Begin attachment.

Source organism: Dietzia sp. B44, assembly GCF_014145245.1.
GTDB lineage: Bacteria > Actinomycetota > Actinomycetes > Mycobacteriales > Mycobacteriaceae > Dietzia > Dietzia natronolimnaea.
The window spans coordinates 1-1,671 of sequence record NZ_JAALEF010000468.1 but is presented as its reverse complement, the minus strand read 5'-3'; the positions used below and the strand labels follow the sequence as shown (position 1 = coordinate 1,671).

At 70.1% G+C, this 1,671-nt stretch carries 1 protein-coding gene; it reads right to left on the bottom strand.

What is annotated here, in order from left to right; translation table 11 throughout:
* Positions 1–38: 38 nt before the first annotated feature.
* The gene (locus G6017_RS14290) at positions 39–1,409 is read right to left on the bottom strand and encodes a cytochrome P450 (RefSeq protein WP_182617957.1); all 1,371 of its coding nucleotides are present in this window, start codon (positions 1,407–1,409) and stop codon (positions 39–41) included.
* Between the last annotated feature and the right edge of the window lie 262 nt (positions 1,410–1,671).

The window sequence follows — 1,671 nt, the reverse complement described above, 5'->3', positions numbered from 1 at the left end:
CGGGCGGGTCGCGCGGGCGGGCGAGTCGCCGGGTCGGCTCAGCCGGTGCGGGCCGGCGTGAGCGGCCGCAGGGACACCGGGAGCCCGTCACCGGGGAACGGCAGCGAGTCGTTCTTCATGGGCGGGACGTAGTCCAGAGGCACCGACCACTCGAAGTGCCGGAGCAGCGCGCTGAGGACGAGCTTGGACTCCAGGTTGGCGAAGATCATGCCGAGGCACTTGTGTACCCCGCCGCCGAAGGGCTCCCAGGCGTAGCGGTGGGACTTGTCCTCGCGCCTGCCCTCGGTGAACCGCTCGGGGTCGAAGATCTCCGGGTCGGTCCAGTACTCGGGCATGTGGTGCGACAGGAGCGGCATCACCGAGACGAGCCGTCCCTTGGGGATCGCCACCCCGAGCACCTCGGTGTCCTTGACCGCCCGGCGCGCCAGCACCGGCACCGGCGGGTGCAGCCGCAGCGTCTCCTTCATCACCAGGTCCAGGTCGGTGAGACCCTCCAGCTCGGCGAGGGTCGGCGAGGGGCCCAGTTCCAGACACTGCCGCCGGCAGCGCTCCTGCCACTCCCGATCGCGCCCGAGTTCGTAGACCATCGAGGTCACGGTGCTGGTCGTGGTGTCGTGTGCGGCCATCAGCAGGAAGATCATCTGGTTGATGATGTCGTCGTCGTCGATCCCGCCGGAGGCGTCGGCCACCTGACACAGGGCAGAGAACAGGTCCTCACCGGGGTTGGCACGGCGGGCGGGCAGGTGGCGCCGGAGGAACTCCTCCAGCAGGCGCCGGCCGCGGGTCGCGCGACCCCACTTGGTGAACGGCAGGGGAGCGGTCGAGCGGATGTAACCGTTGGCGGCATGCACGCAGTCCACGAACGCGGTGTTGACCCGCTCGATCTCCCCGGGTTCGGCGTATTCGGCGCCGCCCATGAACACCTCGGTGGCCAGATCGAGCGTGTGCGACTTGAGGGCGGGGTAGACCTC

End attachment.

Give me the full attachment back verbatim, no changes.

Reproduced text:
Source organism: Dietzia sp. B44, assembly GCF_014145245.1.
GTDB lineage: Bacteria > Actinomycetota > Actinomycetes > Mycobacteriales > Mycobacteriaceae > Dietzia > Dietzia natronolimnaea.
The window spans coordinates 1-1,671 of sequence record NZ_JAALEF010000468.1 but is presented as its reverse complement, the minus strand read 5'-3'; the positions used below and the strand labels follow the sequence as shown (position 1 = coordinate 1,671).

At 70.1% G+C, this 1,671-nt stretch carries 1 protein-coding gene; it reads right to left on the bottom strand.

What is annotated here, in order from left to right; translation table 11 throughout:
* Positions 1–38: 38 nt before the first annotated feature.
* The gene (locus G6017_RS14290) at positions 39–1,409 is read right to left on the bottom strand and encodes a cytochrome P450 (RefSeq protein WP_182617957.1); all 1,371 of its coding nucleotides are present in this window, start codon (positions 1,407–1,409) and stop codon (positions 39–41) included.
* Between the last annotated feature and the right edge of the window lie 262 nt (positions 1,410–1,671).

The window sequence follows — 1,671 nt, the reverse complement described above, 5'->3', positions numbered from 1 at the left end:
CGGGCGGGTCGCGCGGGCGGGCGAGTCGCCGGGTCGGCTCAGCCGGTGCGGGCCGGCGTGAGCGGCCGCAGGGACACCGGGAGCCCGTCACCGGGGAACGGCAGCGAGTCGTTCTTCATGGGCGGGACGTAGTCCAGAGGCACCGACCACTCGAAGTGCCGGAGCAGCGCGCTGAGGACGAGCTTGGACTCCAGGTTGGCGAAGATCATGCCGAGGCACTTGTGTACCCCGCCGCCGAAGGGCTCCCAGGCGTAGCGGTGGGACTTGTCCTCGCGCCTGCCCTCGGTGAACCGCTCGGGGTCGAAGATCTCCGGGTCGGTCCAGTACTCGGGCATGTGGTGCGACAGGAGCGGCATCACCGAGACGAGCCGTCCCTTGGGGATCGCCACCCCGAGCACCTCGGTGTCCTTGACCGCCCGGCGCGCCAGCACCGGCACCGGCGGGTGCAGCCGCAGCGTCTCCTTCATCACCAGGTCCAGGTCGGTGAGACCCTCCAGCTCGGCGAGGGTCGGCGAGGGGCCCAGTTCCAGACACTGCCGCCGGCAGCGCTCCTGCCACTCCCGATCGCGCCCGAGTTCGTAGACCATCGAGGTCACGGTGCTGGTCGTGGTGTCGTGTGCGGCCATCAGCAGGAAGATCATCTGGTTGATGATGTCGTCGTCGTCGATCCCGCCGGAGGCGTCGGCCACCTGACACAGGGCAGAGAACAGGTCCTCACCGGGGTTGGCACGGCGGGCGGGCAGGTGGCGCCGGAGGAACTCCTCCAGCAGGCGCCGGCCGCGGGTCGCGCGACCCCACTTGGTGAACGGCAGGGGAGCGGTCGAGCGGATGTAACCGTTGGCGGCATGCACGCAGTCCACGAACGCGGTGTTGACCCGCTCGATCTCCCCGGGTTCGGCGTATTCGGCGCCGCCCATGAACACCTCGGTGGCCAGATCGAGCGTGTGCGACTTGAGGGCGGGGTAGACCTC